- calculation of work done for constant forces, including force not along the line of motion
- calculation of exchanges between gravitational potential energy and kinetic energy
- principle of conservation of energy
The first thing to be aware of is that the recommended language for discussing energy has been changing recently. Currently the KS3 and GCSE specifications have caught up, but the students will probably not yet be familiar with it. The focus is very much on calculations, which fits very well with the quantitative approach needed at A level. The biggest change is that light, sound and current are best described as pathways or processes that explain the shifting of energy between stores. Equations can and should be used to describe the energy stored elastically, in motion and so on. For more information, the IoP's Supporting Physics Teaching resource (listed as 11-14 but current students will not have been taught in this way) is a good place to start.
When discussing work done, it is worth reminding them that energy has been shifted to another store - usually kinetic and/or thermal (work done against friction). Some will need to be reminded that lifting an object means overcoming the weight, while others will appreciate the link between Work done = force x distance and GPE = (mg)h. You may also want to revisit their use of trigonometry when forces acting at an angle to the motion are considered.
Falling objects, or objects thrown upwards to a maximum height, offer many opportunities to link kinetic and gravitational energy store calculations. Any still relying on triangles to rearrange equations will soon struggle. Doing any classroom measurements, for example with lightgates, will show how important air resistance is with most examples. Ignoring it means that the numbers do not seem to follow the principle of conservation of energy.
This principle is one that students must be able to state clearly and explain. Challenging them to justify the common phrase of 'losing energy' will help them to appreciate that rather than energy being lost or destroyed, we are often losing track of it - an important distinction. (Page 5 of this SEP resource explains it well.) Occasionally students will need to be reminded of the difference between energy conservation from a physics point of view, and the 'everyday' use which revolves around turning off lights.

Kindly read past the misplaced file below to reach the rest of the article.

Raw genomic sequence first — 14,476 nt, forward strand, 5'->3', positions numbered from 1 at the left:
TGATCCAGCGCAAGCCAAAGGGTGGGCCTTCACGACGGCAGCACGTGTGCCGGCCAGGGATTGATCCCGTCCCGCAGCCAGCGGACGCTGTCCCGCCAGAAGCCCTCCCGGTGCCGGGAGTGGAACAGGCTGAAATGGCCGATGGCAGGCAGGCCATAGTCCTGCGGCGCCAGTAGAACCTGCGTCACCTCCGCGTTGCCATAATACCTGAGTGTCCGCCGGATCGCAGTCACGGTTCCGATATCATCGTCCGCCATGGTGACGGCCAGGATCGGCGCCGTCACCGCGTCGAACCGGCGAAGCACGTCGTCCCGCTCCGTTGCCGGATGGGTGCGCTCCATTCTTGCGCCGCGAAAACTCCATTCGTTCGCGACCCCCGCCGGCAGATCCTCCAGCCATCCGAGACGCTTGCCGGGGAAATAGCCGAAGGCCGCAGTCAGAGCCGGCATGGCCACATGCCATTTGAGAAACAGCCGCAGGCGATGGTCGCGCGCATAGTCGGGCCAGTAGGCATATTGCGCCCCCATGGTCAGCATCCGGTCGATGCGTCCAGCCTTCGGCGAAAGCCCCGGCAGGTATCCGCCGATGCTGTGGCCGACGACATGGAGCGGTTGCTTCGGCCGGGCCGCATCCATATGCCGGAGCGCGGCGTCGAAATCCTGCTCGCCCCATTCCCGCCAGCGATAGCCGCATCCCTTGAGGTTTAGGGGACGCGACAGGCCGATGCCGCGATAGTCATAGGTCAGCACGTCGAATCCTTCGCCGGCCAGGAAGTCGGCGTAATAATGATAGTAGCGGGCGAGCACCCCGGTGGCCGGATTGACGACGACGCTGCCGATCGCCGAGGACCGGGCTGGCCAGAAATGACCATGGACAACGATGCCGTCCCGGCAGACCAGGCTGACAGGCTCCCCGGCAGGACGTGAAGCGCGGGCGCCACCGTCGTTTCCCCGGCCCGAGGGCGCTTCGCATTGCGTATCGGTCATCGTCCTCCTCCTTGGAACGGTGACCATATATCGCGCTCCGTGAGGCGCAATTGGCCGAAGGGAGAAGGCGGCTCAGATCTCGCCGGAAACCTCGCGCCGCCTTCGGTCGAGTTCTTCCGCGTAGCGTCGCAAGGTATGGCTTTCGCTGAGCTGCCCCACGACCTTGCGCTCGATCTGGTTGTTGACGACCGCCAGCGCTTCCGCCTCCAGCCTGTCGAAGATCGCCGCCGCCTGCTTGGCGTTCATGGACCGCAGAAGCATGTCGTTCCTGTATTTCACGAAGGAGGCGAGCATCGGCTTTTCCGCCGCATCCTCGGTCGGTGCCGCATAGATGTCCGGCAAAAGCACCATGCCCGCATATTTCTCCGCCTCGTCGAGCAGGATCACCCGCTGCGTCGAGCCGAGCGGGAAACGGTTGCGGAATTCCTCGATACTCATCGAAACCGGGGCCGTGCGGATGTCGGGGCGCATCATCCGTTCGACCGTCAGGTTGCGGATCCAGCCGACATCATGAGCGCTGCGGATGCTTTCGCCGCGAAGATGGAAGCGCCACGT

Whilst this list provides a source of information and ideas for experimental work, it is important to note that recommendations can date very quickly. Do NOT follow suggestions which conflict with current advice from CLEAPSS or recent safety guides. eLibrary users are responsible for ensuring that any activity, including practical work, which they carry out is consistent with current regulations related to Health and Safety and that they carry an appropriate risk assessment. Further information is provided in our Health and Safety guidance.
Links and Resources
This introductory lesson suggests questions you might use to gauge the current understanding of your class. For many the concepts will be familiar, but the practical work allows them to extend their skills while demonstrating the principles involved. The investigation guidance - with associated prompts - uses basic equipment to show a block pulled up a slope by a hanging/falling weight. This means they will need to practise resolving forces along and into a slope, a familiar exam question.
In this resource students consider what happens to the initial kinetic energy of a moving object. Links to braking vehicles are considered and there are practical guidelines for a useful investigation; you may see this as a chance to consolidate scientific vocabulary from your specification glossary.
As a quick reference to consider the combination of equations in specific circumstances, your students may find this list from SchoolPhysics useful.
In this resource it is the sequence of practical work that is important. Students are guided in reducing causes of energy 'loss', each of which results in a closer match between the calculated values. This explicit process is one they will wish to revisit for other practicals, where they can consider ways to eliminate sources of error to improve data.
At the end of the document there are problems which could be set for homework, along with model answers and explanation.